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Project ID: MD1061

Title: Sustainable Oil and Grease Removal from Stormwater Runoff Hotspots using Bioretention

Focus Categories: Non Point Pollution, Water Quality

Keywords: Water Quality, Storm Water Management, Oil and Grease, Runoff

Start Date: 03/01/2001

End Date: 02/28/2002

Federal Funds: $31,824

Non-Federal Matching Funds: $63,654

Congressional District: 5th

Principal Investigators:
Eric Alan Seagren
Associate Professor, University of Maryland

Allen P. Davis
Associate Professor, University of Maryland


Oil and grease pollution from urban stormwater runoff represents an important and growing water quality problem with a substantial national impact as a nonpoint source pollutant. Controlling oil and grease discharges from automotive-intensive "hotspots" such as parking lots and commercial properties (in particular gasoline filling stations and vehicle maintenance areas) has significant potential for reducing the total amount of oil and grease discharged in urban stormwater runoff to rivers, estuaries, and oceans. This work will specifically focus on the removal and biodegradation of oil and grease in a modified bioretention system. Bioretention systems are soil- and plant-based stormwater management facilities employed to filter and treat runoff from developed lands. With proper selection of bioretention media, moisture levels, and flow path, these systems can be engineered to capture and mineralize oil and grease pollution.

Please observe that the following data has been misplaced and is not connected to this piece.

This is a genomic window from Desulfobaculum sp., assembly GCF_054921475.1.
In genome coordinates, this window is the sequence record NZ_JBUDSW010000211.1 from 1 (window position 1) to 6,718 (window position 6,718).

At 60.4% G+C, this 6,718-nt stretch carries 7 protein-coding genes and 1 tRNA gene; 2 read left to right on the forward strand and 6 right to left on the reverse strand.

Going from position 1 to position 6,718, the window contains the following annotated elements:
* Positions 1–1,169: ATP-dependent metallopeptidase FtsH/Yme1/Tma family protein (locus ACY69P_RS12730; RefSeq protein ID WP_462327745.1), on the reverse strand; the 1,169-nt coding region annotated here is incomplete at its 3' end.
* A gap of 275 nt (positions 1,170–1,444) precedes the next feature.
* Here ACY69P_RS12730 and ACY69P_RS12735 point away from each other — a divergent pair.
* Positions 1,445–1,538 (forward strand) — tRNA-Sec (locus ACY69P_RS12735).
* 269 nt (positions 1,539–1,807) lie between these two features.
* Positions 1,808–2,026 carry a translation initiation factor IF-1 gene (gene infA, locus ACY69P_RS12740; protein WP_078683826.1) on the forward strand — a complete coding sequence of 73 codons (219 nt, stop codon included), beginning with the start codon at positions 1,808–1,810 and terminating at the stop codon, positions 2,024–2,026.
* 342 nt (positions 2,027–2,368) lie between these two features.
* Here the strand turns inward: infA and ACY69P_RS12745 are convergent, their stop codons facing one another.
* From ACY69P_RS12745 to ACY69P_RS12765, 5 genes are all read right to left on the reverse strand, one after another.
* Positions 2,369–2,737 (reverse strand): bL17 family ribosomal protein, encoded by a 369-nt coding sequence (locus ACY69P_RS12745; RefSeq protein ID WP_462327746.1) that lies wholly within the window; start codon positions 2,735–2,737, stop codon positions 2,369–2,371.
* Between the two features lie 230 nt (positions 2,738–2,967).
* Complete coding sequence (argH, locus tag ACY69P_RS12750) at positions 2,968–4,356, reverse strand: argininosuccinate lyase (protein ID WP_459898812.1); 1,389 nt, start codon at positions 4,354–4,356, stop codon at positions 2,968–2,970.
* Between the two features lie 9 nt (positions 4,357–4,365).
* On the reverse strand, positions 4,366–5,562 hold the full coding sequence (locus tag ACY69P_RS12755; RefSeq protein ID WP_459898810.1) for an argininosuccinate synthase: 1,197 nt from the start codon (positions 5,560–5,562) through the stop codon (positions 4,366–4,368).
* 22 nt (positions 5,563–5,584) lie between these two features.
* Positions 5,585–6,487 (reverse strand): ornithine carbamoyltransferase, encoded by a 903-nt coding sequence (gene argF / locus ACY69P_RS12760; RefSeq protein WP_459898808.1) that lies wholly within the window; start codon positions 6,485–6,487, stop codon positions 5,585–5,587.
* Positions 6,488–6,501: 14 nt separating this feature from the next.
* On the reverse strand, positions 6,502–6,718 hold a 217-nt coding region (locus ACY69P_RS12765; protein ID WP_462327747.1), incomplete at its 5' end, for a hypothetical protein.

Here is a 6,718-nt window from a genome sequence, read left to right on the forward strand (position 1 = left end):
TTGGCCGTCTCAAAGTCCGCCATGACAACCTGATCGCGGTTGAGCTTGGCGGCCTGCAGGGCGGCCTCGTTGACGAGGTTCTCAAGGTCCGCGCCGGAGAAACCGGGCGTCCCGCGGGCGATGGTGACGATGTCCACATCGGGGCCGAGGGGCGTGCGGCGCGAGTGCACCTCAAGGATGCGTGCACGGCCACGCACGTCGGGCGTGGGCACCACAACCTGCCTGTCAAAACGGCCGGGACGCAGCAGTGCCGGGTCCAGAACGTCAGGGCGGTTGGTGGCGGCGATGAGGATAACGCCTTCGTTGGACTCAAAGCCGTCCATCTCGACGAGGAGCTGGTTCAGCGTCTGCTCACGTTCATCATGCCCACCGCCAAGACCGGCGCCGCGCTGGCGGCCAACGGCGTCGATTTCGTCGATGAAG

Specifically, a modification to include an appropriate surface mulch layer will be evaluated for its capacity to capture oil and grease and promote microbial mineralization of the trapped contaminants, thereby removing oil and grease pollutants from the system as carbon dioxide and microbial cells. In addition, other key factors that will be addressed include optimization of mulch characteristics and the impact of variable and regular wet/dry periods on oil and grease biodegradation. Based on an overall analysis of project results, recommendations on bioretention application, design, operation, and maintenance will be made. These recommendations will lay the groundwork for future pilot- and field-scale studies on oil and grease removal in bioretention systems.

Progress/Completion Report PDF

U.S. Department of the Interior, U.S. Geological Survey
Maintained by: John Schefter
Last Updated: Thursday June 24, 2004 3:18 PM
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